5.6.2

Data Analysis and Parameter Estimation

The 12 programs accepted in the Lyu-He experiment were con?gured in pairs, whose outputs were compared for each test case. Table 5.2 shows the number of times that 0, 1, and 2 errors were observed in the 2-version con?gurations. The data from Table 5.2 yields an estimate of PV = 0.095 for the probability of activation of an unrelated fault in a 2-version con?guration, and an estimate of PRV = 0.0167 for the probability of a related fault for the by-case data. The by-frame data in Table 5.2 produces PV = 0.000026 and PRV = 1.3×10?7 as estimates. Next, the 12 versions were con?gured in sets of three programs. Table 5.3 shows the number of times that 0, 1, 2, and 3 errors were observed in the 3-version con?gurations. The data from Table 5.3 yields an estimate of PV = 0.0958 for the probability of activation of an independent fault in a 3-version con?guration. Table 5.4 compares the probability of activation of 1, 2 and 3 faults as predicted by a model assuming independence between versions, with the observed values. The observed frequency of two simultaneous errors is lower than predicted

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Table 5.3

Error characteristics for three-version con?gurations

Category F0 - no errors F1 - single error F2 - two coincident F4 - three coincident Total

BY-CASE Number of cases Frequency 163370 0.7426 51930 0.2360 4440 0.0202 260 0.0012 220000 1.0000

BY-FRAME Number of cases Frequency 1161707015 0.99991790 94835 0.00008163 550 0.00000047 0 0.0 1161802400 1.000000

Table 5.4 Comparison of independent model with observed data for 3 versions (by-case)

No. errors activated 0 1 2 3

Independent model 0.7393 0.2350 0.0249 0.0009

Observed frequency 0.7426 0.2360 0.0202 0.0012

by the independent model, while the observed frequency of three simultaneous errors is higher than predicted. For this set of data we will assume therefore that P RV = 0 and will instead derive an estimate for PRALL . Using the assumption that PRV = 0, the probability that three simultaneous errors are activated is given by F3 = PV 3 + PRALL ? PV 3 PRALL , (5.9) yielding an estimate of PRALL = 0.0003 for the by-case data. The by-frame data in Table 5.3 produces PV = 0.000027 as an estimate. For this byframe data, when the failure probabilities which are predicted by the independent model are compared to the actual data (Table 5.5), the observed frequency of two errors is two orders of magnitude higher than the predicted probability. There were no cases for which all three programs produced erroneous results. Thus, we will estimate P RALL = 0 and derive an estimate for PRV = 1.57 × 10?7 . The same 12 programs which passed the acceptance testing phase of the software development process were analyzed in combinations of four programs, the results are shown in Table 5.6. The by-case data from Table 5.6 yields an estimate of P V = 0.106 for the probability of activation of an unrelated fault in a 4-version con?guration. Table 5.7 compares the probability of activation of 1, 2, 3 and 4 faults as predicted by a model assuming independence between versions, with the observed values. The observed frequency of two simultaneous errors is lower than predicted by the independent model, while the observed frequency of three simultaneous errors is higher than predicted. For this set of data we will assume that P RV = 0.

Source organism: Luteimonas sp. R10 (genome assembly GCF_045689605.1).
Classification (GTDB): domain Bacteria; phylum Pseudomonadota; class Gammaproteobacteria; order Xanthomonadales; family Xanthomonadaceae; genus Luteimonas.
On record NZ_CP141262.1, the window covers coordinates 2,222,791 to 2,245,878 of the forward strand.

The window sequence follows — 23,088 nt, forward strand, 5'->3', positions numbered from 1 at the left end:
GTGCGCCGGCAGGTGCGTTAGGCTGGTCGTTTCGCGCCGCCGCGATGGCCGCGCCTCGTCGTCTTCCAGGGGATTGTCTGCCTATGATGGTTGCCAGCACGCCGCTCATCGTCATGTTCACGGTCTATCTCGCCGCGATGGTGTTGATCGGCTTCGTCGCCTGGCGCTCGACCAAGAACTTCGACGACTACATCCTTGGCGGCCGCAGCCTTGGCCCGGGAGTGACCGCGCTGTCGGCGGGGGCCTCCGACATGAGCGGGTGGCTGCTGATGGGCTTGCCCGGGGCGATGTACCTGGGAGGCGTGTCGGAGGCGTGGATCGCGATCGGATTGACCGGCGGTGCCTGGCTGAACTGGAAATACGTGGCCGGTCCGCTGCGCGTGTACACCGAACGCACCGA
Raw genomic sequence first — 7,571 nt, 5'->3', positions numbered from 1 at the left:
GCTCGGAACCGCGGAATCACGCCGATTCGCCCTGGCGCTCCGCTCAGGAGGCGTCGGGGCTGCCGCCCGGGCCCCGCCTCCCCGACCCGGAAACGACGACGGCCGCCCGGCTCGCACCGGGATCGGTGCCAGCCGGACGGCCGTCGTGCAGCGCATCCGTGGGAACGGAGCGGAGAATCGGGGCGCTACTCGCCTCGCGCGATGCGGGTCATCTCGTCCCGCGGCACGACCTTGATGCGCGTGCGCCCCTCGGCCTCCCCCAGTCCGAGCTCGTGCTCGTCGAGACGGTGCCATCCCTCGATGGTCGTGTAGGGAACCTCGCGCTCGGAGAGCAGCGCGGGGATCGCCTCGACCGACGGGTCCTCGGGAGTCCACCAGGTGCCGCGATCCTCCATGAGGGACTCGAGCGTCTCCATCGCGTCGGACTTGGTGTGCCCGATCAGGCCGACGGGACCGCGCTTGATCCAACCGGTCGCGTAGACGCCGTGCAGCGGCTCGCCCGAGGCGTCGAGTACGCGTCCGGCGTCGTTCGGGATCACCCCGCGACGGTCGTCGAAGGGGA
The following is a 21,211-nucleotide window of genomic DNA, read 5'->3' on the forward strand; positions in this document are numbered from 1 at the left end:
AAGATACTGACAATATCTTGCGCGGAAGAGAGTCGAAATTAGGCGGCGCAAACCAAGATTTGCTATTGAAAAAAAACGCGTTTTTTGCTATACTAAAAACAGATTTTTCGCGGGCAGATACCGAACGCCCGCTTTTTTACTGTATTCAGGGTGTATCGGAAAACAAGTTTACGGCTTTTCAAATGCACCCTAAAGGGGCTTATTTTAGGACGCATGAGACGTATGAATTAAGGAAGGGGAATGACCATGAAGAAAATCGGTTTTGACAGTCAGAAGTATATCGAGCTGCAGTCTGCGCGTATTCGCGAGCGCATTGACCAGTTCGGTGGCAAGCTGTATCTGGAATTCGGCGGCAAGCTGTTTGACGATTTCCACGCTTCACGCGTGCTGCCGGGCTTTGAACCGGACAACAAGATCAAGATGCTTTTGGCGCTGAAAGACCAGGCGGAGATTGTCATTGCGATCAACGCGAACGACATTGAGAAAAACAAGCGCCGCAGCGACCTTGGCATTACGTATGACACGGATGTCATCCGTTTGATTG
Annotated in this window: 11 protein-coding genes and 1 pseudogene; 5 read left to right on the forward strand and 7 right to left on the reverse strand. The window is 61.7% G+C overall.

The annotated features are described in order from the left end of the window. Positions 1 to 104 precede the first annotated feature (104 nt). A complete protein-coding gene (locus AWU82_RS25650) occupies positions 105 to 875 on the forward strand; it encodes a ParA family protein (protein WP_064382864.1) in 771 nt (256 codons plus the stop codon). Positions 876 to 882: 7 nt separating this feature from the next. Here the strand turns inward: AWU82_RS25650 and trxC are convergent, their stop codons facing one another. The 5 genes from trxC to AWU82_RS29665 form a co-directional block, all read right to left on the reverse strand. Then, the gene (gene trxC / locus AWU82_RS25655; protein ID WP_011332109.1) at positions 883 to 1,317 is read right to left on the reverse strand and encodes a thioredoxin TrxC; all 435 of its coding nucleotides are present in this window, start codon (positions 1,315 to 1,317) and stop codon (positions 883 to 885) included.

Table 5.5 Comparison of independent model with observed data for 3 versions (by-frame)

No. errors activated 0 1 2 3

Independent model 0.999919 0.000081 2 × 10?9 2 × 10?14

Observed frequency 0.999918 0.0000816 5 × 10?7 0.0

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Table 5.6 Error characteristics for four-version con?gurations

DUGAN and LYU

Category F0 - no errors F1 - single error F2 - two coincident F3 - three coincident F4 - four coincident Total

BY-CASE Number of cases Frequency 322010 0.65052 152900 0.30889 16350 0.03303 3700 0.00747 40 0.00008 495000 1.0000

BY-FRAME Number of cases Frequency 2613781410 0.9998951 2719200 0.001040 2070 0.00000079 0 0.0 0 0.0 2614055400 1.000000

Table 5.7 Comparison of independent model with observed data for 4 versions (by-case)

No. errors activated 0 1 2 3 4

Independent model 0.63878 0.30296 0.05388 0.00426 0.00013

Observed frequency 0.65052 0.30889 0.03303 0.00747 0.00008

The observed frequency of four simultaneous failures is also lower than predicted by the independent model, so we will also assume that PRALL = 0. The by-frame data in Table 5.6 produces PV = 0.000026 and PRALL = 1.3 × 10?7 as estimates. Table 5.8 summarizes the parameters estimated from the Lyu-He data. The parameter values for the three systems were applied to the fault tree models shown in Figure 5.10, using both the by-case and by-frame data. The predicted failure probability using the derived parameters in the fault tree models agrees quite well with the observed data, as listed in Table 5.8. The observed failure frequence for the 4-version con?guration is dif?cult to estimate because of the possibility of a 2-2 split vote. The data for the occurrences of such a split are not available. Thus the observed failure frequency in Table 5.8 is a lower bound (it is the sum of the observed cases of 3 or 4 coincident failures). If the data on a 2-2 split were available, then the probability of a 2-2 split would be added to the observed frequency values listed in Table 5.8. For the byframe data, for example, if 5% of the 2 coincident failures produced similar wrong results, then the model and the observed data would agree quite well. The parameters are derived from a single experimental implementation and so may not be generally applicable. Similar analysis of other experimental data will help to establish a set of reasonable parameters that can be used in models that are developed during the design phase of a fault tolerant system.

5.7

QUANTITATIVE SYSTEM-LEVEL ANALYSIS